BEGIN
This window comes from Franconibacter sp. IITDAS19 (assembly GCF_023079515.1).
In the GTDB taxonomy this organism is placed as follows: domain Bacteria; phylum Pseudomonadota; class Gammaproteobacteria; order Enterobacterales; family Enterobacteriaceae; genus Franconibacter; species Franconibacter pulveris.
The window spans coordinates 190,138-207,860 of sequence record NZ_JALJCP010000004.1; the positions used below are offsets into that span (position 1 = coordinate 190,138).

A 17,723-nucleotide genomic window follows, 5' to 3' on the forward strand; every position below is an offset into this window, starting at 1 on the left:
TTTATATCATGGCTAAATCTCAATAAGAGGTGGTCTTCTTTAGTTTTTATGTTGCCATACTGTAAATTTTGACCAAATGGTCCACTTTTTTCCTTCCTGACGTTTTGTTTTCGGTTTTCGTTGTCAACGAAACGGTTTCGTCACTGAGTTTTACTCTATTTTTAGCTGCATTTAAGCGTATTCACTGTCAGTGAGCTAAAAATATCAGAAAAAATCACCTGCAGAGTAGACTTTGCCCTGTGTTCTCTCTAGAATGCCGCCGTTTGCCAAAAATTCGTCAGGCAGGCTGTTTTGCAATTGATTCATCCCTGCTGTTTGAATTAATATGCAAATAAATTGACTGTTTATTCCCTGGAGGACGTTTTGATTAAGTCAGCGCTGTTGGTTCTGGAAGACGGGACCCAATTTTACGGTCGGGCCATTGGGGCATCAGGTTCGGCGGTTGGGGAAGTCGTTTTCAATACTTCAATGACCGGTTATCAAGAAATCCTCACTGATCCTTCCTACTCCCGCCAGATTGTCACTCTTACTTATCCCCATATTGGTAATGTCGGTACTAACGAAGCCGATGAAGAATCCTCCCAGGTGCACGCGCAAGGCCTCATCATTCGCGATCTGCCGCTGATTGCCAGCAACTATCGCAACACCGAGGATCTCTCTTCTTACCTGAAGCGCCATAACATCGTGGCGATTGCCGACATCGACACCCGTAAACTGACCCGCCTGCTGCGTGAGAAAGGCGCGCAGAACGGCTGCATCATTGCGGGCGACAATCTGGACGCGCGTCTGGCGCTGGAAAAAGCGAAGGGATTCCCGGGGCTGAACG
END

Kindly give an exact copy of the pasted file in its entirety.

This window comes from Franconibacter sp. IITDAS19 (assembly GCF_023079515.1).
In the GTDB taxonomy this organism is placed as follows: domain Bacteria; phylum Pseudomonadota; class Gammaproteobacteria; order Enterobacterales; family Enterobacteriaceae; genus Franconibacter; species Franconibacter pulveris.
The window spans coordinates 190,138-207,860 of sequence record NZ_JALJCP010000004.1; the positions used below are offsets into that span (position 1 = coordinate 190,138).

A 17,723-nucleotide genomic window follows, 5' to 3' on the forward strand; every position below is an offset into this window, starting at 1 on the left:
TTTATATCATGGCTAAATCTCAATAAGAGGTGGTCTTCTTTAGTTTTTATGTTGCCATACTGTAAATTTTGACCAAATGGTCCACTTTTTTCCTTCCTGACGTTTTGTTTTCGGTTTTCGTTGTCAACGAAACGGTTTCGTCACTGAGTTTTACTCTATTTTTAGCTGCATTTAAGCGTATTCACTGTCAGTGAGCTAAAAATATCAGAAAAAATCACCTGCAGAGTAGACTTTGCCCTGTGTTCTCTCTAGAATGCCGCCGTTTGCCAAAAATTCGTCAGGCAGGCTGTTTTGCAATTGATTCATCCCTGCTGTTTGAATTAATATGCAAATAAATTGACTGTTTATTCCCTGGAGGACGTTTTGATTAAGTCAGCGCTGTTGGTTCTGGAAGACGGGACCCAATTTTACGGTCGGGCCATTGGGGCATCAGGTTCGGCGGTTGGGGAAGTCGTTTTCAATACTTCAATGACCGGTTATCAAGAAATCCTCACTGATCCTTCCTACTCCCGCCAGATTGTCACTCTTACTTATCCCCATATTGGTAATGTCGGTACTAACGAAGCCGATGAAGAATCCTCCCAGGTGCACGCGCAAGGCCTCATCATTCGCGATCTGCCGCTGATTGCCAGCAACTATCGCAACACCGAGGATCTCTCTTCTTACCTGAAGCGCCATAACATCGTGGCGATTGCCGACATCGACACCCGTAAACTGACCCGCCTGCTGCGTGAGAAAGGCGCGCAGAACGGCTGCATCATTGCGGGCGACAATCTGGACGCGCGTCTGGCGCTGGAAAAAGCGAAGGGATTCCCGGGGCTGAACG